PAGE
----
Fall chinook count sets all-time record

Pacific Northwest Regional Center of the National Wildlife Federation Regional Outreach Coordinator Nic Callero shows off a chinook salmon he caught this season on the lower Columbia River. Looking on is Andrew Picken of Pendleton. The Bonneville Power Administration reported a record count of 67,521 chinook passing the Bonneville Lock and Dam Monday. It is the largest single-day return since counting began at the dam 1938.

CASCADE LOCKS — Since Sunday, more than 180,354 adult fall chinook have climbed the fish ladders at Bonneville Lock and Dam on their annual migration into the Columbia River Basin.

Sunday’s count of 67,024 chinook was soon surpassed by Monday’s return of 67,521 — marking the largest, single-day return since counting began with the construction of the dam in 1938. The previous record of 63,870 had been set Sept. 9, 2013. On Tuesday, the numbers held strong with 45,809 chinook swimming past the fish counting windows at the dam.

The fish are among the 359,258 fall chinook seen thus far at Bonneville Dam. These numbers are only a fraction of the predicted 1.5 million adult fall chinook returning by the end of 2014.

These returns are the result of a host of federal, tribal, state and nonprofit organizations in the region working together over the past decade to improve conditions in the tributaries and main stem river using an “all H” approach — harvest, habitat, hydro and hatcheries — as well as favorable ocean conditions, reported the Bonneville Power Administration.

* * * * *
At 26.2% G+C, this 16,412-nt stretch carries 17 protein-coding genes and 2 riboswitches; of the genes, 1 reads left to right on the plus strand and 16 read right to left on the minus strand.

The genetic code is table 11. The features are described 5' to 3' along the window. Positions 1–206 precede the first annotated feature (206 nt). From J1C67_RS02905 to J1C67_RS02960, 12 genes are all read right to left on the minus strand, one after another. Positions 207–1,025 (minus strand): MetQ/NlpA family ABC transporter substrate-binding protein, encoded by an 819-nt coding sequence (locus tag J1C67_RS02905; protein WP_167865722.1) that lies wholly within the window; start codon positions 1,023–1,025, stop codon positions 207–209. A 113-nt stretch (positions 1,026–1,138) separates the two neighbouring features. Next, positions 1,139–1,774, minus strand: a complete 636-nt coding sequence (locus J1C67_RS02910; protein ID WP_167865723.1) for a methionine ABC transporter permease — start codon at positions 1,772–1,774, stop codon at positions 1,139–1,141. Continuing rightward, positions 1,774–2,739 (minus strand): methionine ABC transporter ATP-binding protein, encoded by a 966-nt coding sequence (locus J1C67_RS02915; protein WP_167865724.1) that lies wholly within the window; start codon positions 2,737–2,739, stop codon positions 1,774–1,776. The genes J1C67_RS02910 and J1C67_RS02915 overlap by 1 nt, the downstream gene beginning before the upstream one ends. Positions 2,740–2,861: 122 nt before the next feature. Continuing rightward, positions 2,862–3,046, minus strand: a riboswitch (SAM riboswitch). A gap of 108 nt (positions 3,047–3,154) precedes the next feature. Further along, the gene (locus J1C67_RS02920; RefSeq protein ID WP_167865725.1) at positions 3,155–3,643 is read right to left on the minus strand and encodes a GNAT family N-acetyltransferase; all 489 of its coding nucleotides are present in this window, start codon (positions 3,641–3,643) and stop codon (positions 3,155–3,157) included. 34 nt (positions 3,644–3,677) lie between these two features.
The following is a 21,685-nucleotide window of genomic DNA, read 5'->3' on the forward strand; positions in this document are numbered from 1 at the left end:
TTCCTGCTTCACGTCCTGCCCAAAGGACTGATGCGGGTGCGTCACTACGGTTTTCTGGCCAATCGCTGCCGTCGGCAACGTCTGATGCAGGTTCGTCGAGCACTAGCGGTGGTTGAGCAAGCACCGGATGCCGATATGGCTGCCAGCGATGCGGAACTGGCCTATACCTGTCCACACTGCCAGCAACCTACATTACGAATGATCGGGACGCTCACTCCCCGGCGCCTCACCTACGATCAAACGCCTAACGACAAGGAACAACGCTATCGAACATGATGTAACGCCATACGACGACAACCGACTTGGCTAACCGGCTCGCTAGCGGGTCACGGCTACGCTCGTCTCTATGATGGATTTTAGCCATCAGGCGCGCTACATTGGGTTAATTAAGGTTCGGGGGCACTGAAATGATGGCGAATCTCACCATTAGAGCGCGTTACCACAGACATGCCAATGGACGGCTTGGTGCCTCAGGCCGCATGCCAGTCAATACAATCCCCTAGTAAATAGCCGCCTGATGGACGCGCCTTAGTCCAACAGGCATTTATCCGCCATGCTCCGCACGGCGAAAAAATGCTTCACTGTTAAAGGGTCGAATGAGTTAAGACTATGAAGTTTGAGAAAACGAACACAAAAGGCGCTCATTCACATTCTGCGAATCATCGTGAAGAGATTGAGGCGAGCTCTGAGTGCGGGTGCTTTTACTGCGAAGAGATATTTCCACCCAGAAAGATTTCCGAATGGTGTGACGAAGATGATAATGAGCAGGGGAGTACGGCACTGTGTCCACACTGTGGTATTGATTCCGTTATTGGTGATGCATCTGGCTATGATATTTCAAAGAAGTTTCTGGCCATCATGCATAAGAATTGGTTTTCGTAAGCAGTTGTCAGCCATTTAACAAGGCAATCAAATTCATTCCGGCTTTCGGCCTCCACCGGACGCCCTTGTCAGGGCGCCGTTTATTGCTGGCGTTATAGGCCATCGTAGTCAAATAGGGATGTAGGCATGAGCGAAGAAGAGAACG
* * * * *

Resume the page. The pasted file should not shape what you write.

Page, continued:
“With our many partners, we work to balance the needs and interests of the region with large-scale improvements for fish,” said David Ponganis, northwestern division programs director for the U.S. Army Corps of Engineers. “These record-breaking numbers show that the structural and operational improvements made at the dams have resulted in safer passage conditions for juvenile and adult fish.”

These efforts represent one of the largest fish and wildlife programs in the nation, largely paid for by the region’s electric ratepayers along with funding from federal taxpayers, BPA reported.

“The results we are seeing reflect a tremendous collaborative effort within the Columbia River Basin,” said BPA Administrator Elliot Mainzer. “We look forward to working with our existing and future partners towards a common vision of continuing to bring back more fish to the rivers.”

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